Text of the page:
Union County is governed by a Board of Chosen Freeholders, whose nine members are elected at-large to three-year terms of office on a staggered basis with three seats coming up for election each year, with an appointed County Manager overseeing the day-to-day operations of the county. At an annual reorganization meeting held in the beginning of January, the board selects a Chair and Vice Chair from among its members; as of 2019[update], Union County's Freeholders are Chair Bette Jane Kowalski (D, Cranford, term ends December 31, 2019), Vice Chair Alexander Mirabella (D, Fanwood, 2021) Angel G. Estrada (D, Elizabeth, 2020), Angela R. Garretson (D, Hillside Township, 2020), Sergio Granados (D, Elizabeth, 2019), Christopher Hudak (D, Linden, term ends December 31, 2020), Kimberly Palmieri-Mouded (D, Westfield, 2021), Andrea Staten (D, Roselle, 2021), and Rebecca Williams (D, Plainfield, 2019). Constitutional officers elected on a countywide basis are County Clerk Joanne Rajoppi (D, Union, 2020), Sheriff Peter Corvelli (D, Kenilworth, 2020) and Surrogate James S. LaCorte (D, Springfield Township, 2019); the County Manager is Edward Oatman.
As of March 23, 2011, there were a total of 44,415 registered voters in Elizabeth, of which 24,988 (56.3% vs. 41.8% countywide) were registered as Democrats, 2,430 (5.5% vs. 15.3%) were registered as Republicans and 16,985 (38.2% vs. 42.9%) were registered as Unaffiliated. There were 12 voters registered to other parties. Among the city's 2010 Census population, 35.5% (vs. 53.3% in Union County) were registered to vote, including 47.8% of those ages 18 and over (vs. 70.6% countywide).
In the 2012 presidential election, Democrat Barack Obama received 24,751 votes (80.8% vs. 66.0% countywide), ahead of Republican Mitt Romney with 5,213 votes (17.0% vs. 32.3%) and other candidates with 166 votes (0.5% vs. 0.8%), among the 30,640 ballots cast by the city's 50,715 registered voters, for a turnout of 60.4% (vs. 68.8% in Union County). In the 2008 presidential election, Democrat Barack Obama received 23,524 votes (74.3% vs. 63.1% countywide), ahead of Republican John McCain with 7,559 votes (23.9% vs. 35.2%) and other candidates with 202 votes (0.6% vs. 0.9%), among the 31,677 ballots cast by the city's 48,294 registered voters, for a turnout of 65.6% (vs. 74.7% in Union County). In the 2004 presidential election, Democrat John Kerry received 18,363 votes (67.2% vs. 58.3% countywide), ahead of Republican George W. Bush with 8,486 votes (31.0% vs. 40.3%) and other candidates with 144 votes (0.5% vs. 0.7%), among the 27,334 ballots cast by the city's 45,882 registered voters, for a turnout of 59.6% (vs. 72.3% in the whole county).
In the 2013 gubernatorial election, Democrat Barbara Buono received 63.2% of the vote (7,804 cast), ahead of Republican Chris Christie with 35.5% (4,379 votes), and other candidates with 1.3% (163 votes), among the 13,592 ballots cast by the city's 49,515 registered voters (1,246 ballots were spoiled), for a turnout of 27.5%. In the 2009 gubernatorial election, Democrat Jon Corzine received 10,258 ballots cast (66.8% vs. 50.6% countywide), ahead of Republican Chris Christie with 4,386 votes (28.6% vs. 41.7%), Independent Chris Daggett with 376 votes (2.4% vs. 5.9%) and other candidates with 131 votes (0.9% vs. 0.8%), among the 15,355 ballots cast by the city's 46,219 registered voters, yielding a 33.2% turnout (vs. 46.5% in the county).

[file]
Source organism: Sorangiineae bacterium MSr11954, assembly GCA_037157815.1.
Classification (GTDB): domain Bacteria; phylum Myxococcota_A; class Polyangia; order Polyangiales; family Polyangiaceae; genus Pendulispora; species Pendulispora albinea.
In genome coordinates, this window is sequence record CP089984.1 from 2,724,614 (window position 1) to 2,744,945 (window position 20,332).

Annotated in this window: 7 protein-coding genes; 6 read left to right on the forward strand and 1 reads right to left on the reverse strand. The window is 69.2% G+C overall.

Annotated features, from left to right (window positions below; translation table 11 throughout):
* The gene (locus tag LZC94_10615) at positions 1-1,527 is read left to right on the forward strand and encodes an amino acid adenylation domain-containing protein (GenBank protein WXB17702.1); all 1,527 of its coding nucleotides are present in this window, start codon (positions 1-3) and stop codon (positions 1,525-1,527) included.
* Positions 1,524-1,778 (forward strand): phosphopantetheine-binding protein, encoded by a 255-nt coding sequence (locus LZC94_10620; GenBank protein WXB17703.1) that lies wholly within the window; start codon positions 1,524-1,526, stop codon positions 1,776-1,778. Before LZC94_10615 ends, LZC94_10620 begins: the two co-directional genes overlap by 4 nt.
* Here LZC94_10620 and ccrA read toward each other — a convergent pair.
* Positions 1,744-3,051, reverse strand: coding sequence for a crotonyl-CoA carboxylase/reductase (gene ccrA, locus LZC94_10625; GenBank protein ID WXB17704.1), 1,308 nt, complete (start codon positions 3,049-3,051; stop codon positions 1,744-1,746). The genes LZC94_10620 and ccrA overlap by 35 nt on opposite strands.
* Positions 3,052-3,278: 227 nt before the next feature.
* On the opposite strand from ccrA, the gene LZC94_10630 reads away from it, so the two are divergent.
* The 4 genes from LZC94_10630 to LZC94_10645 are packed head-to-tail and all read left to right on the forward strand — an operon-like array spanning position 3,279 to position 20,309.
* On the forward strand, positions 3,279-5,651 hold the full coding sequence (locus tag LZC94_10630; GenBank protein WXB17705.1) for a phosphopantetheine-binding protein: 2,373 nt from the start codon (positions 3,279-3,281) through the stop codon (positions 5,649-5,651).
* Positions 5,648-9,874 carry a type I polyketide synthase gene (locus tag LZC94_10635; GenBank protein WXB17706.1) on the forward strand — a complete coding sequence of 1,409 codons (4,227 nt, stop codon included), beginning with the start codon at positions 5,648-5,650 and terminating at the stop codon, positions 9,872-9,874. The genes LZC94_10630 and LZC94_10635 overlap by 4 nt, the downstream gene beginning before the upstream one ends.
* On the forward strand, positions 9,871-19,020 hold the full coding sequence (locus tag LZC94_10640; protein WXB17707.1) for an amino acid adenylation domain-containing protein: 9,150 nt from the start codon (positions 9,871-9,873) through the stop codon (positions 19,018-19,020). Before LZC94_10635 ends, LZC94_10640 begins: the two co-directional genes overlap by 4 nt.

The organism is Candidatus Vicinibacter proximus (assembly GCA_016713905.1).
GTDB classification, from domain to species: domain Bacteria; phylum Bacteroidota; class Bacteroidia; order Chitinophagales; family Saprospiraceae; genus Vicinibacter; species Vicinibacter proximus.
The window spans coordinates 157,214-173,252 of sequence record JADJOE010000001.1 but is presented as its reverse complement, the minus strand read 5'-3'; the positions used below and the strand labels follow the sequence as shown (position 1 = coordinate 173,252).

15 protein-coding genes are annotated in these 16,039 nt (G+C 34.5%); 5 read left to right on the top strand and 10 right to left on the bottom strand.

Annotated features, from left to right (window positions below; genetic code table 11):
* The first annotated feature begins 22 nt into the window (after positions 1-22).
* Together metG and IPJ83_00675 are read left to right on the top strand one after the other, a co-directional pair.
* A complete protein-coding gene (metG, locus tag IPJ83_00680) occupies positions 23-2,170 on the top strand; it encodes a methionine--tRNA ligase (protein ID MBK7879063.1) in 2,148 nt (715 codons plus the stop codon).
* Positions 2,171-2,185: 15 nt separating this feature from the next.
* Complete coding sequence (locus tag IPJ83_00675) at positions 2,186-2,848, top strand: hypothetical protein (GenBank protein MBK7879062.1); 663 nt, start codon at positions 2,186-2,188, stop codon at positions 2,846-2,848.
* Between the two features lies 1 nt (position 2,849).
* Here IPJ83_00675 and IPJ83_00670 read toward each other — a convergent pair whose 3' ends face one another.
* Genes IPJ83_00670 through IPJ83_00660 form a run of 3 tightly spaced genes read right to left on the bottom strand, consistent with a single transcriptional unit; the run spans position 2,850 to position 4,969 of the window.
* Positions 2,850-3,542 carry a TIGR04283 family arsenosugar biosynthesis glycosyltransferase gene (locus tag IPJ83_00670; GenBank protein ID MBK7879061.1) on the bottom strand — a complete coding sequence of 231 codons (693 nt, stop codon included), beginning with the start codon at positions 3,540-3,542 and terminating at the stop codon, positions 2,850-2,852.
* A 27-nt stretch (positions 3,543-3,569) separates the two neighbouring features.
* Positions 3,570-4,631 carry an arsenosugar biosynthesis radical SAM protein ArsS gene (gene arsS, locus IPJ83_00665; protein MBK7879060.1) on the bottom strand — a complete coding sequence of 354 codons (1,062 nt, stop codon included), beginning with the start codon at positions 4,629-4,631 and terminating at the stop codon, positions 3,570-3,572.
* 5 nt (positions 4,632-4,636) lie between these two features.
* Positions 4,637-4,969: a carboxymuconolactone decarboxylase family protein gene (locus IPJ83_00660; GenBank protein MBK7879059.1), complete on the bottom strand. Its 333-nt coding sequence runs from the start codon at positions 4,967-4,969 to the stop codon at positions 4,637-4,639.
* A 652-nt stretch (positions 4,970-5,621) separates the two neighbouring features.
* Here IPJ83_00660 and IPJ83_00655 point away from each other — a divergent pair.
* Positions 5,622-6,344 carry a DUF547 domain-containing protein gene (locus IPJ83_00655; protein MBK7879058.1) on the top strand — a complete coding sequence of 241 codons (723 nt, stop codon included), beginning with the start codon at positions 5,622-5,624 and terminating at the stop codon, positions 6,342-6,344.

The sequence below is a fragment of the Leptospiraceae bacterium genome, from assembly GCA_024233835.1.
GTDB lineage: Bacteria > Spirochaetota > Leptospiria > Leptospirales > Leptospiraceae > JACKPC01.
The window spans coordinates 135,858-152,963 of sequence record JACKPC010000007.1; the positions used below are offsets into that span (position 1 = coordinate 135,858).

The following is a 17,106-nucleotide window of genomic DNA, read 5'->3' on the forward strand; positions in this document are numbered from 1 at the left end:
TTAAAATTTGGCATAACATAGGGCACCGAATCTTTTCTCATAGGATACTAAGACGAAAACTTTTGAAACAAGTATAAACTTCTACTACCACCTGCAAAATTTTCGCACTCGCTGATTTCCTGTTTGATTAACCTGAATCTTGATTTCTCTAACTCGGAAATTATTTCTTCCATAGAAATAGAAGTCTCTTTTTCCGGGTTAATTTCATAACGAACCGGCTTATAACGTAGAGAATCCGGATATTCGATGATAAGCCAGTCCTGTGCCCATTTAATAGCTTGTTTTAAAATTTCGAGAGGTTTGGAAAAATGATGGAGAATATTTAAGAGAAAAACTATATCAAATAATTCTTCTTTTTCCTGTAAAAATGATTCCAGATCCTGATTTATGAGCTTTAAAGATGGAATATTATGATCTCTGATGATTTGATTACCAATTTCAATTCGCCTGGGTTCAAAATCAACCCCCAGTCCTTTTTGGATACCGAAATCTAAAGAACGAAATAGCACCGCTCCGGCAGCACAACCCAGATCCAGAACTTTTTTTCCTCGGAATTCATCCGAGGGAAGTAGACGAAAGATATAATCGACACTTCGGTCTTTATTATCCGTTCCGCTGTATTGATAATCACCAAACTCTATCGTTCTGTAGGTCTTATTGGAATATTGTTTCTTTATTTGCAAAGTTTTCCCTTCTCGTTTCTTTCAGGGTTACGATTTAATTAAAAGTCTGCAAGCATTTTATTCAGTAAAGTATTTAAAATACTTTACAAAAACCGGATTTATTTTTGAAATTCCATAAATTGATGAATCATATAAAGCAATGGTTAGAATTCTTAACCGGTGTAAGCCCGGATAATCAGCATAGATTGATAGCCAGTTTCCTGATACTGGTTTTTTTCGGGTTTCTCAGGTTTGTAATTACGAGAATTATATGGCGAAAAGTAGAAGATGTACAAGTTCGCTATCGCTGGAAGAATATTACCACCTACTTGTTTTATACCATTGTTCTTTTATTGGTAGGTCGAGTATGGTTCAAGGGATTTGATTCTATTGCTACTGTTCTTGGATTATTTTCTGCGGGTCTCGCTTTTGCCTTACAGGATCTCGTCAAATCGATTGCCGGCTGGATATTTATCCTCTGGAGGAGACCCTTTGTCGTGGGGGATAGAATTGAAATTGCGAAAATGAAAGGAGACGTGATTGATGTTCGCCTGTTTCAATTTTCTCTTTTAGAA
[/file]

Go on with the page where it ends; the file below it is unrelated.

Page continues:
The Elizabeth Police Department was established in May 1858.
The current Police Director is Earl Graves and the Chief of Police is John Brennan.
|Established||January 1, 1902|
|Fire chief||Thomas McNamara|
|Facilities and equipment|
|Light and air||1|
The Elizabeth Fire Department provides fire protection and emergency medical services to the city of Elizabeth; the Elizabeth Fire Department was established as a volunteer organization in 1837 when Engine Company # 1 was organized. In 1901, the volunteer department was no longer adequate and the department reorganized into a paid department on January 1, 1902.
The department is part of the Metro USAR Strike Team, which consists of nine North Jersey fire departments and other emergency services divisions working to address major emergency rescue situations.
Fire station locations and apparatus
|Engine company||Ladder company||Special unit||Command unit||Address|
|Engine 1||Air Cascade Unit||24 S. Broad Street|
|Engine 2||651 S. Broad Street|
|Engine 3||Ladder 2 (Tiller)||Haz-Mat. 1, Haz-Mat Decon. Trailer||442 Trumbull Street|
|Engine 5||QRV 1 (Quick Attack Response Vehicle), Foam Unit1, Fire Boat 1(Docked At The Port)||147 Elizabeth Avenue|
|Engine 6||Tower Ladder 3||472 Catherine Street|
|Engine 7||Ladder 1||Rescue 1, Rescue 2 – (Metro USAR Collapse Rescue Strike Team Unit), Special Operations Vehicle 1||Car 42 (Deputy Chief), Car 43 (Battalion Chief)||411 Irvington Avenue|
|Engine 8||Tactical Support Unit 1||524 W. Grand Street|
Emergency medical services
Emergency medical services are provided by the Elizabeth Fire Department's Division of Emergency Medical Services; this is a civilian division of the fire department and handles approx 20,000 calls a year. The division is made up of an EMS chief, 5 supervisors, 28 full-time emergency medical technicians, and approximately 12 per-diem EMTs; the division, at its maximum staffing, aims to operate five ambulances and a supervisor on days (7am-7pm) and three ambulances and a supervisor on nights (7pm-7am). The Hatzolah Of Union County provides EMS primarily to the Elmora Hills neighborhood of Elizabeth, and certain sections of Hillside, Union, and Roselle Park.